We are going to take a look at some unsung heroes in the NHL right now.
We are a month into the 2020-21 NHL season, and there is no shortage of headlines around the league. A lot of those top stories include familiar teams like the Tampa Bay Lightning and Boston Bruins, and familiar players like Connor McDavid and Leon Draisaitl. While all of the attention given to those teams and players is warranted, there are other players that deserve more attention than they’re getting for their impressive starts to this campaign.
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By this point in this shortened NHL season, we are beginning to learn the identity of teams, and we are also beginning to identify the driving forces behind them. Of course, it takes an entire group of players to propel teams to elite status and deep Playoff runs, but even at this stage of the season players are showing out for their clubs.
With a month gone in the 2020-21 NHL season, teams and players are establishing their positions around the league. Some players, though, don’t necessarily get the credit that they deserve early in the year.
Players like Tyler Toffoli and Jeff Petry of the Montreal Canadiens have surprised some people so far, but their success has been well documented. Between the pipes, goalies like Andrei Vasilevskiy, Marc-Andre Fleury, and others have been praised for their hot starts as well.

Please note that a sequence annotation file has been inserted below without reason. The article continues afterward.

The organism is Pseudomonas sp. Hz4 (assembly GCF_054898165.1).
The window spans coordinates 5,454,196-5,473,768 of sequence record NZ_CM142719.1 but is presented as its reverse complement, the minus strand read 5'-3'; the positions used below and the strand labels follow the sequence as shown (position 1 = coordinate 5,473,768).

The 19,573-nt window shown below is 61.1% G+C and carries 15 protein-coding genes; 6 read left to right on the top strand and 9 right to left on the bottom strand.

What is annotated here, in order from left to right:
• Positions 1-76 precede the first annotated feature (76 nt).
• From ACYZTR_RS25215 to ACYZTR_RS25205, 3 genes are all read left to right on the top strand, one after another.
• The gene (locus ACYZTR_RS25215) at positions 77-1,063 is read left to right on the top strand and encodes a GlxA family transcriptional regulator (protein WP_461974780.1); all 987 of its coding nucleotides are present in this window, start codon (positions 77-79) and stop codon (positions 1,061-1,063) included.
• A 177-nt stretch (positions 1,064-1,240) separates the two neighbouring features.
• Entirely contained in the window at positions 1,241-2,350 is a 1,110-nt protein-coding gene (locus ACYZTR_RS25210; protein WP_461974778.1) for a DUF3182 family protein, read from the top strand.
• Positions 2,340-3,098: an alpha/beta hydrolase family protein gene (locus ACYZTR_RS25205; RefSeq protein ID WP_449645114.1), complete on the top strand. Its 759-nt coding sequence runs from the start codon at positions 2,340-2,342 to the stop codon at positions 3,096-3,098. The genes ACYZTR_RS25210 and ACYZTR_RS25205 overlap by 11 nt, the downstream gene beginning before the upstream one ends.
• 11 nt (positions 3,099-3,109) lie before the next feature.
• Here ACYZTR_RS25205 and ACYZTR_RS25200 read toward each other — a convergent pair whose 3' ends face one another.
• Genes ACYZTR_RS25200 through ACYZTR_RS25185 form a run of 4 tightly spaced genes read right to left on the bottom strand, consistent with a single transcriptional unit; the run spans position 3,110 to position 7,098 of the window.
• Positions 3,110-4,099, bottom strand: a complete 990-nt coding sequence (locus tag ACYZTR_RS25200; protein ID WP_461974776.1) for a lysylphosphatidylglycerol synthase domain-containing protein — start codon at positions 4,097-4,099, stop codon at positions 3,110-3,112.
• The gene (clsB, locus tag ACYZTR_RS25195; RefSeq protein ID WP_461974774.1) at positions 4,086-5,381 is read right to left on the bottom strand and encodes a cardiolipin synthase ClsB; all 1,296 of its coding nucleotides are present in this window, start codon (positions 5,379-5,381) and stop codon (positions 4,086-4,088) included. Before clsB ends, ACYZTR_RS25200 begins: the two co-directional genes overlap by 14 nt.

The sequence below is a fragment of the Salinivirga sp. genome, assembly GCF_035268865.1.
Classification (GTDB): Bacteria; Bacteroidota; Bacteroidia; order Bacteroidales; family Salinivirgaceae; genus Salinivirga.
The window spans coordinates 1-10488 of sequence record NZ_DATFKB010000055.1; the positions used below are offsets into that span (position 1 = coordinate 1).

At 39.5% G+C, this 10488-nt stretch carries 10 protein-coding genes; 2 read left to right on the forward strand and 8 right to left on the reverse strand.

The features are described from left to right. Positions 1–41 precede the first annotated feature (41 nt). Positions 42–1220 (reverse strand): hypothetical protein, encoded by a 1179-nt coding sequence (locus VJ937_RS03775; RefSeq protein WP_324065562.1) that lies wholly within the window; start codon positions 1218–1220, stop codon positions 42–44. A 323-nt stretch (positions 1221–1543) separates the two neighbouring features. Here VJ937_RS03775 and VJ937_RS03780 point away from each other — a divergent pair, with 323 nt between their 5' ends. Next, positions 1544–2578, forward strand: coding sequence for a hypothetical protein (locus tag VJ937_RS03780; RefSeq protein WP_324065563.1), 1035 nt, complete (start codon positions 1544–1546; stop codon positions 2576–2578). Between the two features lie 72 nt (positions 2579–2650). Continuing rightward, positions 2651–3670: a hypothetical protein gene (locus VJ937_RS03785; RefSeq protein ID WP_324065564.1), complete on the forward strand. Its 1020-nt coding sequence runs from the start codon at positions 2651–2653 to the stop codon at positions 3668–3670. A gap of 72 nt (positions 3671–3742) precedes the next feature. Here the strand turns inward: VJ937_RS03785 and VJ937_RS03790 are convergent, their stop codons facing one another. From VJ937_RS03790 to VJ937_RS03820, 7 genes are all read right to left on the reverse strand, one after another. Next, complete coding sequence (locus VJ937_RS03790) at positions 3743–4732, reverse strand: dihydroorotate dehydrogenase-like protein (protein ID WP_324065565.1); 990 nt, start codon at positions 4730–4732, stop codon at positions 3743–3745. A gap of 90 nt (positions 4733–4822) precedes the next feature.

So, which players are not being acknowledged the way that they should be? Who are the individuals that are somehow flying under the radar while managing to lead their teams through the season’s opening month? Let’s take a look…
Five unsung heroes from the first month of the 2020-21 NHL season.
Quinn Hughes and Brock Boeser, Vancouver Canucks
Quinn Hughes and Brock Boeser belong in the “unsung” category for a different reason: the Canucks are struggling. Vancouver finds itself in 21st in the NHL standings, despite having played more games than any other team in the league. The Canucks’ 7-11-0 record puts the team at sixth in the seven-team North division, leading only the lowly Ottawa Senators.
Even thought their team is off to a slow start, though, Hughes and Boeser are not. With 18 points, Hughes is tied for fifth in the league in scoring, and he leads all defensemen in that category. Of those 18 points, 16 of them are assists, which is the league’s third best total. One point behind him for Vancouver is Boeser, who leads the Canucks with 10 goals, one behind Matthews for the NHL’s top mark in that category.
I don’t think that anyone would consider 6-11 with a -15 goal differential to be treading water, but if it wasn’t for Hughes and Boeser, we might be talking about this team in the same breath as the Senators. Instead, these players provide Vancouver fans with a reason to be optimistic. If Hughes and Boeser continue to play at a high level, and either their teammates pick up the slack or a North rival drops off, it doesn’t feel like a Canucks resurgence is totally out of the picture just yet.